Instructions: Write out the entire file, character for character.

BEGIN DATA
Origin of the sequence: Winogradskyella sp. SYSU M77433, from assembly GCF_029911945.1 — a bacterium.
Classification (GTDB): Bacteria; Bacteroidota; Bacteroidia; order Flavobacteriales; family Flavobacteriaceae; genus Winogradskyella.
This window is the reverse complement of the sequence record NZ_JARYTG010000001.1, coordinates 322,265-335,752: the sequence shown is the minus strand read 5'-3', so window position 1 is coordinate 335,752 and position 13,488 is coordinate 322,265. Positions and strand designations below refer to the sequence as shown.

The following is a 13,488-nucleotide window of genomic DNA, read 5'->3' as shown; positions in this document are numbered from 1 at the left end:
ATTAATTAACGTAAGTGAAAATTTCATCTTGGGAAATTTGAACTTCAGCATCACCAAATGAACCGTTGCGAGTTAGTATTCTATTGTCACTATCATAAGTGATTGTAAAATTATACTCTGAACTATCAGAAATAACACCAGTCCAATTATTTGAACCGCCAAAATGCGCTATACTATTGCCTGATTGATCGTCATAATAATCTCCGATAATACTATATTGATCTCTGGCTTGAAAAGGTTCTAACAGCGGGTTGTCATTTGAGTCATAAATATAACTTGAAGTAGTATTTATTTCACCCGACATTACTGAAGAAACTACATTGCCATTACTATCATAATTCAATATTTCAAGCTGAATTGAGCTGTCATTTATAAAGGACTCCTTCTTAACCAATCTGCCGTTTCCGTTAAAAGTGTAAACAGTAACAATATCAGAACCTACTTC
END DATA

Origin of the sequence: Winogradskyella sp. SYSU M77433, from assembly GCF_029911945.1 — a bacterium.
Classification (GTDB): Bacteria; Bacteroidota; Bacteroidia; order Flavobacteriales; family Flavobacteriaceae; genus Winogradskyella.
This window is the reverse complement of the sequence record NZ_JARYTG010000001.1, coordinates 322,265-335,752: the sequence shown is the minus strand read 5'-3', so window position 1 is coordinate 335,752 and position 13,488 is coordinate 322,265. Positions and strand designations below refer to the sequence as shown.

The following is a 13,488-nucleotide window of genomic DNA, read 5'->3' as shown; positions in this document are numbered from 1 at the left end:
ATTAATTAACGTAAGTGAAAATTTCATCTTGGGAAATTTGAACTTCAGCATCACCAAATGAACCGTTGCGAGTTAGTATTCTATTGTCACTATCATAAGTGATTGTAAAATTATACTCTGAACTATCAGAAATAACACCAGTCCAATTATTTGAACCGCCAAAATGCGCTATACTATTGCCTGATTGATCGTCATAATAATCTCCGATAATACTATATTGATCTCTGGCTTGAAAAGGTTCTAACAGCGGGTTGTCATTTGAGTCATAAATATAACTTGAAGTAGTATTTATTTCACCCGACATTACTGAAGAAACTACATTGCCATTACTATCATAATTCAATATTTCAAGCTGAATTGAGCTGTCATTTATAAAGGACTCCTTCTTAACCAATCTGCCGTTTCCGTTAAAAGTGTAAACAGTAACAATATCAGAACCTACTTC